A Thin Line Between Love and Hate
This is the kind of film that makes you count the number of lights in the theater's ceiling (mine had eleven).
My biggest laugh from Martin Lawrence's new film came while reading the description in the press notes describing it as a "comedic-thriller." The only thrill I got from the film was from bouncing up and down on my chair, wondering if a spring would break, fly up my ass and rip out my heart on the way to my brain. This is the kind of film that makes you count the number of lights in the theater's ceiling (mine had eleven) and debate whether or not you should kick the person in front of you in the back of the head just to see some action.
Darnell Wright (Lawrence) is a ladies' man who uses the wrong lady, Brandi Web (Lynn Whitfield) and finds himself the target of revenge. While this is a seriously cliched and unoriginal plot idea, it only comprises the last fifteen minutes of the film. The other hour-and-a-half is a god-awful mish-mash showcasing the "talents" of Martin Lawrence the director, Martin Lawrence the story creator and Martin Lawrence the screenwriter. Martin Lawrence, the director, is apparently trying to convince somebody in the universe that being an idiot and being a filmmaker have some symbiotic relationship. Martin Lawrence, the actor, speaks most of his lines like he's got pieces of dental gauze lodged in his back teeth and it's hard to tell whether he's trying to be funny or intentionally incoherent.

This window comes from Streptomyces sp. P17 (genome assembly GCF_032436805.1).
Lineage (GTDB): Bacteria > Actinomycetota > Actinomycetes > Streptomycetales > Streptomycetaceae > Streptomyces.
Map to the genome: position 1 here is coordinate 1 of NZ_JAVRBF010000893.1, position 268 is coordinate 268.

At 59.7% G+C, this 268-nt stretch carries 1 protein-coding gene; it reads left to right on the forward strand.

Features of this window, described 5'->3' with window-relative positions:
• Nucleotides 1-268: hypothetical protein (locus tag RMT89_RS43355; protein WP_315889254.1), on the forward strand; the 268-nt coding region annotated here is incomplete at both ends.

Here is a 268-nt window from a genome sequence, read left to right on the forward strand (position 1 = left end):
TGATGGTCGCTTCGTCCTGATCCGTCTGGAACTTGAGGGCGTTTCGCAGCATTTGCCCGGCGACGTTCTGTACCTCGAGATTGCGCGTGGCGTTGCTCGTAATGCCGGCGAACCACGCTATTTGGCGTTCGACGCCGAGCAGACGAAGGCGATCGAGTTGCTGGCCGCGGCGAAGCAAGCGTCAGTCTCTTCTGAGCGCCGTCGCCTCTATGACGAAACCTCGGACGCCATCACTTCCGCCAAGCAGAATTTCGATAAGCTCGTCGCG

Mere words cannot fully describe how bad this film is, but if you'd like to watch a close facsimile, here's my recommendation: Take an underwater camera and stick it at the bottom of a toilet in a busy public restroom in New York City's Grand Central Station. Film for an hour-and-a-half, watch the results and you'll have a good idea what it feels like to sit through this movie.
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